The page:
• They each have a need to use rules engines to address all of those design outcomes that start with the word “dynamic”.
  • Each needs data hubs to address outcomes that require real-time reaction times, cross-functional insights or system-wide enforcement of product or customer domains.
  • And each needs channel services that abstract the nuances of geography, customers, partners, and engagement modes from the business logic.

How each of these is designed for implementation varies greatly across the examples.  There are no one-size-fits-all implementations for any of those technologies that work in every company.  The only repeating pattern is that each implementation has enterprise or cross-functional impacts that need the perspective of Enterprise Architects.

And so, Enterprise Architects at these companies must zoom IN and be involved in creative problem-solving at the solution level, tackling various design challenges in the APPROPRIATE APPLICATION of data hubs, rules engines, common event models, omnichannel services, machine learning, IoT, distributed ledger technology, and a myriad of other technologies.

CONCLUSIONS

  1. If enabling business agility is the #1 objective of architecture, Enterprise Architects should see and seek more involvement in design work.  Not every design of every solution of course;  but certainly, design for those elements on which the business must pivot with the most speed and least amount of friction.  We should be looking to participate in those areas where the benefits of leverage are maximized, and where speed of change is central to the business strategy.
  2. It’s important to reiterate that these pivotal design outcomes are rooted in the business model and in the downstream translation into business capabilities and solution designs.  Yes, it’s important to have a radar-like sense of when and where various technologies are ready for specific applications within the IT landscape.  However, EA involvement in the design challenges of specific solutions should occur at the nexus of both top-down business outcome guidance and bottom-up tech radars.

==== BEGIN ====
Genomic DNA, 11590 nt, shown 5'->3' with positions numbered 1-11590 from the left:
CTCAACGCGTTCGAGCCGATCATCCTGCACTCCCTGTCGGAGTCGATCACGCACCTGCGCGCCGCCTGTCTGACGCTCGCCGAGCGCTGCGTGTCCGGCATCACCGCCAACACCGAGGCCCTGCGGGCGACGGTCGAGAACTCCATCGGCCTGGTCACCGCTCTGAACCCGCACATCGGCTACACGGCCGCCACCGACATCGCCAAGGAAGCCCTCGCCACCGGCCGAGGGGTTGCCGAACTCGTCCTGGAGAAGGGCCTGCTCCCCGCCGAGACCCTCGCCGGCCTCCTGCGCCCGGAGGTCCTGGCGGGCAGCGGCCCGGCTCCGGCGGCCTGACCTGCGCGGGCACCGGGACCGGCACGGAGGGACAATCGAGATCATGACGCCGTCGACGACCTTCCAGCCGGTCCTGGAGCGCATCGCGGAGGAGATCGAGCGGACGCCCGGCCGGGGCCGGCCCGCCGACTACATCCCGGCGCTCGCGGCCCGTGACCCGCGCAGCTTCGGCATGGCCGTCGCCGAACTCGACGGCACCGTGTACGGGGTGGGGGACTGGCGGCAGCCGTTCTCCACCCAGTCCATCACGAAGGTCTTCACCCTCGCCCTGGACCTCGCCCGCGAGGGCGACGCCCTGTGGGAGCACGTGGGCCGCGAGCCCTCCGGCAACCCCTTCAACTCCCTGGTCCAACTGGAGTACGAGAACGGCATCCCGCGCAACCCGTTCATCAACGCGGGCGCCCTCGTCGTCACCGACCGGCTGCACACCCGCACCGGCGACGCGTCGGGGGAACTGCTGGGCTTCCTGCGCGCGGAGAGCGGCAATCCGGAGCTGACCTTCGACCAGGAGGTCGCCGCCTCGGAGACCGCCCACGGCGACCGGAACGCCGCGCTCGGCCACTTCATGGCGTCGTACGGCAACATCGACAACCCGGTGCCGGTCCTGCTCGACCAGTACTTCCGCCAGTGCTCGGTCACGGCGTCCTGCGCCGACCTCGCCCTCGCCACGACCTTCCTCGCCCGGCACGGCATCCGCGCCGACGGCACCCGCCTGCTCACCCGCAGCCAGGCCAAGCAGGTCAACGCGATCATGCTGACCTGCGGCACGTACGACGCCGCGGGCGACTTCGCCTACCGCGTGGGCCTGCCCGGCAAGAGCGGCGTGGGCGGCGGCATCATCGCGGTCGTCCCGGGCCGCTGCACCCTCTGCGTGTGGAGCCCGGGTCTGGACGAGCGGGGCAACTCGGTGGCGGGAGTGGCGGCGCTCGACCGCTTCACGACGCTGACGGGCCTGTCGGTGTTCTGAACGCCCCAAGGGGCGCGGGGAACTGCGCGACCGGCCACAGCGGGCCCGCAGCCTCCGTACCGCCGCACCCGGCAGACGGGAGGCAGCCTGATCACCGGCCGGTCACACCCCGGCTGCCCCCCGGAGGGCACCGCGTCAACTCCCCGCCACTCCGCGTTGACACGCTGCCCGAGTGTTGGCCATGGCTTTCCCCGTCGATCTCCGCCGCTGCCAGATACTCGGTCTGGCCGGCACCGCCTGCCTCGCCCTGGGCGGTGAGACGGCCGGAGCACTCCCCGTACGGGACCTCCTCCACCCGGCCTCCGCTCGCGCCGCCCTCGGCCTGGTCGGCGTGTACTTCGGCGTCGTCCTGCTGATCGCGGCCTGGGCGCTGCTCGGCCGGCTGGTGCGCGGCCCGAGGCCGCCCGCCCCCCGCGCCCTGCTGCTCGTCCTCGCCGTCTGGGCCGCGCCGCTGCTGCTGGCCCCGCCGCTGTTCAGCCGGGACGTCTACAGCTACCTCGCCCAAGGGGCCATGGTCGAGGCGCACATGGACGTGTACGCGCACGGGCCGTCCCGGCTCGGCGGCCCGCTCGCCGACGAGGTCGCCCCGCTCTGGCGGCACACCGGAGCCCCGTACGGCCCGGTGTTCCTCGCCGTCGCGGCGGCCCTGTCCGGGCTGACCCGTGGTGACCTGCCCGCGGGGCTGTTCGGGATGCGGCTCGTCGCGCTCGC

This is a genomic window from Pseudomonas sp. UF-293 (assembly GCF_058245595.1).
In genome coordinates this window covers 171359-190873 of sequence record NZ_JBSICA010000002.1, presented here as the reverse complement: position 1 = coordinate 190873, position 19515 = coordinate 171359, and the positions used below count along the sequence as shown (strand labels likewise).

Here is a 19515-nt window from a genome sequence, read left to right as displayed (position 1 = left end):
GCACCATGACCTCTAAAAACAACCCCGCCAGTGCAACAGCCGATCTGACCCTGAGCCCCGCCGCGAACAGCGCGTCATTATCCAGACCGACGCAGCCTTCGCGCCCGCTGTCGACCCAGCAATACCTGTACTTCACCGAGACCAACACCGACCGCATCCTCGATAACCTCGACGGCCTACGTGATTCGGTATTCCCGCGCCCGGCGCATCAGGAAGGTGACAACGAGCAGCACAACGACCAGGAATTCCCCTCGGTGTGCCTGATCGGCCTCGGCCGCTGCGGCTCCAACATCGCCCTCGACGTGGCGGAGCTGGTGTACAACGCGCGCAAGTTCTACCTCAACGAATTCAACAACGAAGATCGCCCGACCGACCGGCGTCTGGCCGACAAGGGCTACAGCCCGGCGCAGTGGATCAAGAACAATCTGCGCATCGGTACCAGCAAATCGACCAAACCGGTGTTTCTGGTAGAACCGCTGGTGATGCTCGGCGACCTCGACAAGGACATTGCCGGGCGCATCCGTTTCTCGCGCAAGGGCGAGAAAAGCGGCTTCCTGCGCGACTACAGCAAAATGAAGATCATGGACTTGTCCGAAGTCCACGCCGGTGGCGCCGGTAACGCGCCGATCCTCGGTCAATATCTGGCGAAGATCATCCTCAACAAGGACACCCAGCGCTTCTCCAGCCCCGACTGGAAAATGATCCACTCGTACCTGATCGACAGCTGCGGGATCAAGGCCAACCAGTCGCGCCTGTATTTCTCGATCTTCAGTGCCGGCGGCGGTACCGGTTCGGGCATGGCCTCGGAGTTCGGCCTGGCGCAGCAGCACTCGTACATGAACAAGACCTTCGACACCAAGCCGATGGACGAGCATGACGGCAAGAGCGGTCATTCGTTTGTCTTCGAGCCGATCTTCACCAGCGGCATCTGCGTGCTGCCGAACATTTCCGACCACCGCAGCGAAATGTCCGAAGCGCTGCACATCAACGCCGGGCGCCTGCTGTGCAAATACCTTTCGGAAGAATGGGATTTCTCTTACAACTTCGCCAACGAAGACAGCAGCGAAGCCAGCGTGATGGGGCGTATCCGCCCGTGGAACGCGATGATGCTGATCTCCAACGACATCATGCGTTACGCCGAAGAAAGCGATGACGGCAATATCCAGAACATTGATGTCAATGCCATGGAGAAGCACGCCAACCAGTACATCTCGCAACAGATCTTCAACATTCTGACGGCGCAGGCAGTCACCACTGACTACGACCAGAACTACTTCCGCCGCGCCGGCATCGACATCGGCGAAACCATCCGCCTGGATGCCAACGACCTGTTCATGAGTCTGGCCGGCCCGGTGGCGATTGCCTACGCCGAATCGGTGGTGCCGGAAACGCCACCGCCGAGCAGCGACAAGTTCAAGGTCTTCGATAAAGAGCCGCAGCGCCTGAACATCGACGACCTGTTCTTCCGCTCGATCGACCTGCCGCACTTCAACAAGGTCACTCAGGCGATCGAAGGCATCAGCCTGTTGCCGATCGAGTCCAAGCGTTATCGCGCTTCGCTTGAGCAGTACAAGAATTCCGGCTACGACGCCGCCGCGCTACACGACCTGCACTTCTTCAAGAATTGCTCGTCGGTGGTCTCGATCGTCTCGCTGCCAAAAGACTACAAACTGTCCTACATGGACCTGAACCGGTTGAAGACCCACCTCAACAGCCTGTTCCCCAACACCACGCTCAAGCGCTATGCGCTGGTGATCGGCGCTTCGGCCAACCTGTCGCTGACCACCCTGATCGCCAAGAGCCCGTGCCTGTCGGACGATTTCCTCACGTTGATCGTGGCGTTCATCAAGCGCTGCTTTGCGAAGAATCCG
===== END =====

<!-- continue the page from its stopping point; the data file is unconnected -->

3. Enterprise Architects have to be more nuanced on how to play against both scale and design problems at the same time.  For example, getting all of your architects to line up in support of the chosen rules engine (making the call) is a good thing.  Leveraging that rules engine for every last business rule in the enterprise is not.  As you step out of the ivory tower to zoom IN, discernment over enforcement is a good trade-off.
  4. Enterprise Architects need to retain the original design and problem-solving skills that got them into the field of architecture to begin with.  In the case of solving chaos at scale, EAs will need to design and implement solutions that development teams consume.  In the case of pivotal design outcomes, they will need to help teams with their own local designs, for the benefit of the enterprise.  Either way, they have to go beyond “making the call” and be intimately involved in getting on with the business of implementation.
Author: Russell Villemez is an Affiliate of The Feld Group Institute and a Senior Partner at Dialexa.

Dialexa builds the world’s preeminent technology solutions. We are the arsenal behind the world’s largest and most successful companies, building revolutionary technology products that solve today’s complex business challenges. Please contact us if we can assist with your digital transformation or data science needs.

Photo by fabio on Unsplash